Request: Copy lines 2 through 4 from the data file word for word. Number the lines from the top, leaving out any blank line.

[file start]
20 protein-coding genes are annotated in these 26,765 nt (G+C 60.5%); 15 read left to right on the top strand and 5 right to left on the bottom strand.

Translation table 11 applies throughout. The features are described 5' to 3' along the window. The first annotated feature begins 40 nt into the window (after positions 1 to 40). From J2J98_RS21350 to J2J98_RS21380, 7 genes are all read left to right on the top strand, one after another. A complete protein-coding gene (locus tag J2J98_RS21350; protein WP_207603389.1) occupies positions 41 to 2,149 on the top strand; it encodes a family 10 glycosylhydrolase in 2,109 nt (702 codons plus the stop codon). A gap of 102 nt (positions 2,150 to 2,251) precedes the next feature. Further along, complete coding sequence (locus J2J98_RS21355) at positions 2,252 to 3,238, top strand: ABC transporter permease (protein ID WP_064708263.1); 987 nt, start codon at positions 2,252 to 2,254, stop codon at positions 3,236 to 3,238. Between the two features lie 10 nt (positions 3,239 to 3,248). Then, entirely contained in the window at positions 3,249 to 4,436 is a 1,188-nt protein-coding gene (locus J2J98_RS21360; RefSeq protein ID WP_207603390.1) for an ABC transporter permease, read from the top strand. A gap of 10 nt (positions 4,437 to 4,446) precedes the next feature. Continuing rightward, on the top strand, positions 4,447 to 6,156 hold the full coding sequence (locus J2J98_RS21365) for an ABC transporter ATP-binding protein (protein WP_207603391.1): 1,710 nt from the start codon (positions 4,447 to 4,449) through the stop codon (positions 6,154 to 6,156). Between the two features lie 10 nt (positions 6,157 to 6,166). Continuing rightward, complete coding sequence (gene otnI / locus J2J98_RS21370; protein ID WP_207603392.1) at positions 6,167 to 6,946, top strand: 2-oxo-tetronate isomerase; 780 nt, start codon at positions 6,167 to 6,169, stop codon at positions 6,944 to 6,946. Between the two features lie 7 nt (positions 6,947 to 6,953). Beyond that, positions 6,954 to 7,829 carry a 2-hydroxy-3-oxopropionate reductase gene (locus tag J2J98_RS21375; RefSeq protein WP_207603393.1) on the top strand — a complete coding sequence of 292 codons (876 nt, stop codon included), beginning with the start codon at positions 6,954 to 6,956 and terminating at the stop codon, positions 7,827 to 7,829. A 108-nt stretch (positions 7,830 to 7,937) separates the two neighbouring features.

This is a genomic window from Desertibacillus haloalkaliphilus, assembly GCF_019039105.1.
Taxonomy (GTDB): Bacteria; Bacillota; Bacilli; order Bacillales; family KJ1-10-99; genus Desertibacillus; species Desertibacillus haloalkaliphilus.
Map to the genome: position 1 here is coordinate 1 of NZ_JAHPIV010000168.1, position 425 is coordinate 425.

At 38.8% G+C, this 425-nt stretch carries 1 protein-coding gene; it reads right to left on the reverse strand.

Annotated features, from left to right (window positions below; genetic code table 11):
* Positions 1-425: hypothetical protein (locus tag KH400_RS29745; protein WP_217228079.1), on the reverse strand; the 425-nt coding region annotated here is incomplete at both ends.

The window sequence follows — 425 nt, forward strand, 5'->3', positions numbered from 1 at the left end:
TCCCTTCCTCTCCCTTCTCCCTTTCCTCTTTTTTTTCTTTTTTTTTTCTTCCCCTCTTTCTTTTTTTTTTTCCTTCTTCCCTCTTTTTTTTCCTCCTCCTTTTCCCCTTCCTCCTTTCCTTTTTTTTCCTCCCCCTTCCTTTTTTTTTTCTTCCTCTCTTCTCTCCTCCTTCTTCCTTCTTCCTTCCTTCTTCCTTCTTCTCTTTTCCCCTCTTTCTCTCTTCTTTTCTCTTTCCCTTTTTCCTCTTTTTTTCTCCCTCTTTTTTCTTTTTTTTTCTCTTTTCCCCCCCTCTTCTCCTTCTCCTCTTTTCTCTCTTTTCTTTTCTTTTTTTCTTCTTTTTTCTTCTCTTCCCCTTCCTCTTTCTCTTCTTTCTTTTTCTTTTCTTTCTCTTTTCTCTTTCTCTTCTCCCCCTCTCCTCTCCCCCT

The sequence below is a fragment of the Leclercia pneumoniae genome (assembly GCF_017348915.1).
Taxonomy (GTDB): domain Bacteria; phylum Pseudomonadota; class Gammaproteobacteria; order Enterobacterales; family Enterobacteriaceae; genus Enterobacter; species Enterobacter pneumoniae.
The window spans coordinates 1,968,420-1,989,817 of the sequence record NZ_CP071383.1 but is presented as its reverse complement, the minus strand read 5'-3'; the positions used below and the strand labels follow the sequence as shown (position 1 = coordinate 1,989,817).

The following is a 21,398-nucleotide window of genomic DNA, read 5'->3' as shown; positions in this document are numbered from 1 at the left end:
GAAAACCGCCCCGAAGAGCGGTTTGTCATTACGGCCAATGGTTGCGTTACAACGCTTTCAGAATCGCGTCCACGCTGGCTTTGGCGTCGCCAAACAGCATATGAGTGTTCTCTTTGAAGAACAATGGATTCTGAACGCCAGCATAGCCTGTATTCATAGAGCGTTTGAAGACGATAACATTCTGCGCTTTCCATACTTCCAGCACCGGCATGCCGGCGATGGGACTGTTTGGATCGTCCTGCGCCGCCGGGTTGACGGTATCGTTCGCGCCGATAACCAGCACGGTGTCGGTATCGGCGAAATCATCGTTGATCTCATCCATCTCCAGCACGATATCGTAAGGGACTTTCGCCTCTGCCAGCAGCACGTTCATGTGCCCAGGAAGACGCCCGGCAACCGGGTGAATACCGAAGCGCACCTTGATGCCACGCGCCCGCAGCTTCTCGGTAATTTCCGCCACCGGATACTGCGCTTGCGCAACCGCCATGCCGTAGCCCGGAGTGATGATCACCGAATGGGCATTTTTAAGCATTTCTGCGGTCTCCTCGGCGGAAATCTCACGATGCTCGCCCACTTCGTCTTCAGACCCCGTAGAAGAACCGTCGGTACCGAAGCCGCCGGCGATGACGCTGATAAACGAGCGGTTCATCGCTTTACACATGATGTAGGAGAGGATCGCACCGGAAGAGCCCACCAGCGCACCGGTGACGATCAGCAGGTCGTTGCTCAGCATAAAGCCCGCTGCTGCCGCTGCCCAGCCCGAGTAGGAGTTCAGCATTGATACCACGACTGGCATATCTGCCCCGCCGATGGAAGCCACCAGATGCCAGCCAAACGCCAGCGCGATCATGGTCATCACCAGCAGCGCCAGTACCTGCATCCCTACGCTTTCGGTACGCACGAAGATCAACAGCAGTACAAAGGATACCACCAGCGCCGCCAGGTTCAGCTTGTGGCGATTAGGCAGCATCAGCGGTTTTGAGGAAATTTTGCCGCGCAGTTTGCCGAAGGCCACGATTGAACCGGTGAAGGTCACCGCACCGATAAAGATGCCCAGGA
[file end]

Translation table 11 applies throughout. The features are described 5' to 3' along the window. The first annotated feature begins 40 nt into the window (after positions 1 to 40). From J2J98_RS21350 to J2J98_RS21380, 7 genes are all read left to right on the top strand, one after another. A complete protein-coding gene (locus tag J2J98_RS21350; protein WP_207603389.1) occupies positions 41 to 2,149 on the top strand; it encodes a family 10 glycosylhydrolase in 2,109 nt (702 codons plus the stop codon). A gap of 102 nt (positions 2,150 to 2,251) precedes the next feature. Further along, complete coding sequence (locus J2J98_RS21355) at positions 2,252 to 3,238, top strand: ABC transporter permease (protein ID WP_064708263.1); 987 nt, start codon at positions 2,252 to 2,254, stop codon at positions 3,236 to 3,238. Between the two features lie 10 nt (positions 3,239 to 3,248). Then, entirely contained in the window at positions 3,249 to 4,436 is a 1,188-nt protein-coding gene (locus J2J98_RS21360; RefSeq protein ID WP_207603390.1) for an ABC transporter permease, read from the top strand. A gap of 10 nt (positions 4,437 to 4,446) precedes the next feature. Continuing rightward, on the top strand, positions 4,447 to 6,156 hold the full coding sequence (locus J2J98_RS21365) for an ABC transporter ATP-binding protein (protein WP_207603391.1): 1,710 nt from the start codon (positions 4,447 to 4,449) through the stop codon (positions 6,154 to 6,156). Between the two features lie 10 nt (positions 6,157 to 6,166). Continuing rightward, complete coding sequence (gene otnI / locus J2J98_RS21370; protein ID WP_207603392.1) at positions 6,167 to 6,946, top strand: 2-oxo-tetronate isomerase; 780 nt, start codon at positions 6,167 to 6,169, stop codon at positions 6,944 to 6,946. Between the two features lie 7 nt (positions 6,947 to 6,953). Beyond that, positions 6,954 to 7,829 carry a 2-hydroxy-3-oxopropionate reductase gene (locus tag J2J98_RS21375; RefSeq protein WP_207603393.1) on the top strand — a complete coding sequence of 292 codons (876 nt, stop codon included), beginning with the start codon at positions 6,954 to 6,956 and terminating at the stop codon, positions 7,827 to 7,829. A 108-nt stretch (positions 7,830 to 7,937) separates the two neighbouring features.

This is a genomic window from Desertibacillus haloalkaliphilus, assembly GCF_019039105.1.
Taxonomy (GTDB): Bacteria; Bacillota; Bacilli; order Bacillales; family KJ1-10-99; genus Desertibacillus; species Desertibacillus haloalkaliphilus.